Family Tribute:September 22, 2001
We meet here today to remember Ron Comer - and to do so with love and affection. You and I grieve for a husband and father and friend. We mourn also for the thousands of others whose lives were cut short in this tragedy born of unspeakable evil.
But Ron and those who died with him have a kind of immortality. They will live on in the lives of those they leave behind. Memories cannot be taken from us. They remain forever, and are there to console us always.
We pray also that these memories will someday return smiles and laughter to the faces of those in need.
Lauren, Kate and I, our families, our friends and neighbors know very well the family side of Ron. But Ron had another life - his work - that he truly loved.
All of you who were his colleagues saw every day that part of Ron.
We distributed to all of you here today self-addressed envelopes and notepaper. Perhaps during the quiet time of this service, you can recount for us some memory, some story of Ron, something special or something unique you saw in him. If you cannot complete this today, we ask you to take an envelope with you as you leave and share whatever thoughts come to mind over the next few days. We shall cherish these remembrances always, and they will comfort us.
In return, I want to relate to you some aspects of the side of the Ron I knew, and saw, and loved every day for 33 years.
He was the kindest, sweetest, most caring, gentle man ever. He was all give, and I was all take. Never once in all our years together did we argue, thanks to a philosophy he adopted soon after our wedding. As was typical of Ron, this code of behavior was simple and direct. He would say to anyone who asked, 'Cindy and I always discuss things; we compromise, and then we do it her way.'
He was a man behind a desk, but he was a landscaper at heart. On weekends, the lawn would be mowed as early as neighbors would allow - earlier if he could get away with it. The rest of the day would be spent trimming, clipping, pruning, and raking. He loved that yard and felt master of it as he sat atop his deck alone, or with me or with Lauren and Kate or friends and neighbors.
His thrill in life was scuba diving, an activity some people thought at odds with him. But its quiet serenity and solitude was a perfect fit for his personality.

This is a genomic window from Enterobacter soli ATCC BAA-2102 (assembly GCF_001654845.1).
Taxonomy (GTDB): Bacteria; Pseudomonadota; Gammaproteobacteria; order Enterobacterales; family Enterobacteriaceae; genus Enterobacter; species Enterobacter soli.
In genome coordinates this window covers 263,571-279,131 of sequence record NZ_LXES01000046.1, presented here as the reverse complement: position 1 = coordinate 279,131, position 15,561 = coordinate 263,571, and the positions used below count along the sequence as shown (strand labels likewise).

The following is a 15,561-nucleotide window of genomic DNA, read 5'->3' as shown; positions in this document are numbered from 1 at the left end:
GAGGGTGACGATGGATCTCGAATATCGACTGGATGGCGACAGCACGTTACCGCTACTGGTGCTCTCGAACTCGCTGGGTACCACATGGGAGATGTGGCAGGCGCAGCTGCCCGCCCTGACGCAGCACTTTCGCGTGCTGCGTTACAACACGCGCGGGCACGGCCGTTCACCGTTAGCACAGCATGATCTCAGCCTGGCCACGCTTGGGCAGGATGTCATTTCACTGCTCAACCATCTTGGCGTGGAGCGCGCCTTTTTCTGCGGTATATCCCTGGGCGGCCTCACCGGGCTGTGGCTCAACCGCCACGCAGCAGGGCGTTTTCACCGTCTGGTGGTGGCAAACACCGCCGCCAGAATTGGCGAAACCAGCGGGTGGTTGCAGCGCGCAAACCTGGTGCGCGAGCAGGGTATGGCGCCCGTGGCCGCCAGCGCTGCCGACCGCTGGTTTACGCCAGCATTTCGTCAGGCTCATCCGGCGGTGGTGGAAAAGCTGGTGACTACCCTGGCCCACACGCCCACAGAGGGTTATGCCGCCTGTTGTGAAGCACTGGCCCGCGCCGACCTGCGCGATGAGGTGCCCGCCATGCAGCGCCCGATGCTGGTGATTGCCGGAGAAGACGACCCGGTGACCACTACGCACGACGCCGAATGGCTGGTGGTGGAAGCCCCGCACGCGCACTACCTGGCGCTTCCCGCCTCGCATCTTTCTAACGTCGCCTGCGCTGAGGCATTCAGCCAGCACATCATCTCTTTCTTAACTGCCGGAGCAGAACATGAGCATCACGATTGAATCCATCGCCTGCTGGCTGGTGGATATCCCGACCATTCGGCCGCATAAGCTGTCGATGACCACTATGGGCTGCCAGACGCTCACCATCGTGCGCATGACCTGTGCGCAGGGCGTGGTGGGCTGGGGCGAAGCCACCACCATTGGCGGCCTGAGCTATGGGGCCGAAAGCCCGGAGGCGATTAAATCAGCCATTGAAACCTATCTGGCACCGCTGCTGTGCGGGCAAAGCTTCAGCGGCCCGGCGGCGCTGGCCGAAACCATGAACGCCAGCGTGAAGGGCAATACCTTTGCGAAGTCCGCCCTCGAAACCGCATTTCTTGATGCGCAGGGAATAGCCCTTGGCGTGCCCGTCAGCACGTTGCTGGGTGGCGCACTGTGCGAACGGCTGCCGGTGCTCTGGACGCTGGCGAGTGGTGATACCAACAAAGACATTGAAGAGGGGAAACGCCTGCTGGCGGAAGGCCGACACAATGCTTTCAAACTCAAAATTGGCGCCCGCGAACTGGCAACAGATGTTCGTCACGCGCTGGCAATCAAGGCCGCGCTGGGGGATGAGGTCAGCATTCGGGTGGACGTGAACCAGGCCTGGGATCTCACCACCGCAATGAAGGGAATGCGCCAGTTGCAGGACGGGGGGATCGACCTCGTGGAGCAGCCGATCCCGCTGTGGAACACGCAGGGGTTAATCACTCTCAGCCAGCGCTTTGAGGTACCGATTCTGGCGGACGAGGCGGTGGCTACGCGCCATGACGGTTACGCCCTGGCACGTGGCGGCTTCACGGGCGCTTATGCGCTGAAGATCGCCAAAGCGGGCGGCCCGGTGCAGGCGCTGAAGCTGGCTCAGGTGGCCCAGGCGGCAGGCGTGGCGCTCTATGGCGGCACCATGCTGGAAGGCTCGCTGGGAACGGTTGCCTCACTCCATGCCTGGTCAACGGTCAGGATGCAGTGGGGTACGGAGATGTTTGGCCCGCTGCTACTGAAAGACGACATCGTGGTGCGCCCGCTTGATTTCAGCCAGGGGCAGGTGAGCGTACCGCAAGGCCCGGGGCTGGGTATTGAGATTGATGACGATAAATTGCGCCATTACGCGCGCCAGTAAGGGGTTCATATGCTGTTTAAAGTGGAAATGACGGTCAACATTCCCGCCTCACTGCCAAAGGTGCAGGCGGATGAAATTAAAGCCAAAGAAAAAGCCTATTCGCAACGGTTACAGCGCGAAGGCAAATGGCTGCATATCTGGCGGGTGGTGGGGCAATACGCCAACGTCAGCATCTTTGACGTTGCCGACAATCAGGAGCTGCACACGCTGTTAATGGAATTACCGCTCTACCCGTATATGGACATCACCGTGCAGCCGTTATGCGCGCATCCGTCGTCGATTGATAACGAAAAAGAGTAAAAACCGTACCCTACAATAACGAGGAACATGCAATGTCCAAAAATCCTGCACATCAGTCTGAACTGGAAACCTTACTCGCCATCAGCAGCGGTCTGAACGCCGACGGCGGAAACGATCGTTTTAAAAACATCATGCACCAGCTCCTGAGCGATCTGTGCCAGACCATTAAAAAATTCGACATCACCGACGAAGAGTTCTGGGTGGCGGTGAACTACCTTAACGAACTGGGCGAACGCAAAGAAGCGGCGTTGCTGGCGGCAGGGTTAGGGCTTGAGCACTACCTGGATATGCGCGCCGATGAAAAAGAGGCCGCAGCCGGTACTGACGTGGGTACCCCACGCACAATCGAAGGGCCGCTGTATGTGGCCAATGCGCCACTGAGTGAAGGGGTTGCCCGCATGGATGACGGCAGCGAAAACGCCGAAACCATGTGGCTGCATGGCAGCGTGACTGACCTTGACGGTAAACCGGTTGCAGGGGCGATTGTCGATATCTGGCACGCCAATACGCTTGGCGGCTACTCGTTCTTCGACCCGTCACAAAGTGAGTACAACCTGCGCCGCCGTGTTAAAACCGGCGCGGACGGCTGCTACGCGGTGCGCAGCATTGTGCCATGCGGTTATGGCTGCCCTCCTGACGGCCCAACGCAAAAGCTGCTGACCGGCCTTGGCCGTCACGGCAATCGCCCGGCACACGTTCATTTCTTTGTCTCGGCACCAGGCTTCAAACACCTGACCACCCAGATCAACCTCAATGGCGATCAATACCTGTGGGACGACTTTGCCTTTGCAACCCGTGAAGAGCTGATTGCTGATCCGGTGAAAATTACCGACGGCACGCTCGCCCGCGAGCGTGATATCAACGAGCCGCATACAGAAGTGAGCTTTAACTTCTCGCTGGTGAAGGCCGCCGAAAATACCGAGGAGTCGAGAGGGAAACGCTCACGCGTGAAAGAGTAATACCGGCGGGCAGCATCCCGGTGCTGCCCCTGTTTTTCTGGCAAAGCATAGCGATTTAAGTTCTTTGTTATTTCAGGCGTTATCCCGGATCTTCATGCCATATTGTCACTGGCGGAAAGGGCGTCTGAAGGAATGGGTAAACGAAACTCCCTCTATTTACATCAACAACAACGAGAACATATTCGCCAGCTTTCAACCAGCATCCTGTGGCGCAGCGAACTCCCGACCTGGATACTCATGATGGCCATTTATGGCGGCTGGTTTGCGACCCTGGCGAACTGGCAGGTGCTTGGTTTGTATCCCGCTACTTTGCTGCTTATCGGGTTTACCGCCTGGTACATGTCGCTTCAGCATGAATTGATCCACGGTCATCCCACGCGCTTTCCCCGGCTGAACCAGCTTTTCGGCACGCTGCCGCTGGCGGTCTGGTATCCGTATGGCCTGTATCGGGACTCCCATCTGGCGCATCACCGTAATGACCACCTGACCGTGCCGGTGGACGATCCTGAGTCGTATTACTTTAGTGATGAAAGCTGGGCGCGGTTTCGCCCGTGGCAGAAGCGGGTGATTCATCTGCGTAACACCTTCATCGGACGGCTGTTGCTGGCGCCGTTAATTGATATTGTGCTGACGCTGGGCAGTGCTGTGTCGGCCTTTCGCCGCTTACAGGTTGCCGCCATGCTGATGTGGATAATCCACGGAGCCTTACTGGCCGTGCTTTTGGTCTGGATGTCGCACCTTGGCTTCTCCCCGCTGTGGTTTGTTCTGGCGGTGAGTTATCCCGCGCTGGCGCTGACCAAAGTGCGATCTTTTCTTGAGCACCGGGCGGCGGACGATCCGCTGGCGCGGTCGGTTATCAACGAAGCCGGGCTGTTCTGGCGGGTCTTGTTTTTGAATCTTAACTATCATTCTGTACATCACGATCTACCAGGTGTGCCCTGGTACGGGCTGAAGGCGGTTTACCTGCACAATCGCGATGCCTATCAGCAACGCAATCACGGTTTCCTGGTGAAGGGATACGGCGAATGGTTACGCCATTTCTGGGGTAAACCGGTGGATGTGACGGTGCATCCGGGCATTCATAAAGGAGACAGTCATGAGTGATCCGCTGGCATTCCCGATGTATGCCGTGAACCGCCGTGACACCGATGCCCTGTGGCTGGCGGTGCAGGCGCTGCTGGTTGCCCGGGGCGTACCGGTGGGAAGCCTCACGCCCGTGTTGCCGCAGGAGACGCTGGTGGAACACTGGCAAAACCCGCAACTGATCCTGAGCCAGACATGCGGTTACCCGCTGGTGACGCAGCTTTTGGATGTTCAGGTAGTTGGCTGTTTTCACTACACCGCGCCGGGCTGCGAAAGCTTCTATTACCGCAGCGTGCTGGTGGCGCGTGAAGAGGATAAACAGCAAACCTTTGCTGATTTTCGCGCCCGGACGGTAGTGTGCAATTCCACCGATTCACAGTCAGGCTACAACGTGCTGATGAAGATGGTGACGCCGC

Here, the helter-skelter world of the Long Island Railroad and New York City and the world’s business disappeared however briefly. And Ron, the quiet, reflective, most decent guy I ever knew was where he wanted to be.
Nevertheless, he was not without his shortcomings, and he was particularly lacking in technical skills. To his everlasting credit, Ron knew this. Of course, the evidence was overwhelming.
He freely admitted that when the directions for installing any gadget demanded no talents or special intelligence whatsoever, it was a clear warning to him to hire a professional. And that we did on more than a few occasions. It was a lot easier than filling out the insurance claims.
Oddly enough, Ron’s brother Jim is exceedingly handy, and Ron acted as a willing 'go-fer' for Jim on any number of projects. One time, I remember Jim standing on a ladder and asking Ron to measure a piece of lumber. Ron extended the tape, proudly announcing the length to be '10 inches and two little lines.'
But our all-time favorite story that ideally captures the essence of Ron when it came to his ongoing war with technology occurred when he first got his cell phone and tried to program it.
Walking into dinner one evening, Ron tossed his brand new, state-of-the-art cell phone on the table, declaring with absolute certainty that it was broken beyond repair.
The phone clearly indicated 48 voice-mail messages awaiting his response. But try as he did, Ron could access none of them.
Well, as so often happened with Ron when confronted with the technical side of life, the little things proved to be his undoing.
Once shown that he had to press 'pound' as the final step in the process, Ron quickly began the task of responding to what surely had to be the important and impassioned inquiries from his clients.
Surprisingly - at least to Ron - not one message related to Marsh & McLennan. Instead, Ron’s 48 voice-mails comprised the entire station by station itinerary of the LIRR’s 6:35am Northport to Penn Station run. 'Next stop - Syosset. Syosset next.' 'Tickets. Tickets, please.' ’Watch the closing doors.' 'All passengers change at Jamaica.'
Ron may have had some difficulties in accessing his own mail, but he had become a whiz at recording the words of others.
Isn’t it strange that at times like these, it’s the little and long-forgotten events that become so near and clear.
And perhaps that is the thought that should be with all of us here today. Life is not all lightning and thunder. Most of the time it is the routine of flickering candles, soft whispers, barely perceptible sounds. And if we think about it, these are usually the most valuable and the most worth remembering.
Thank you for being here today. Thank you for all you have done for us. Thank you for being a part of our lives. Go and live yours peacefully and with love. Ron would have wanted it that way.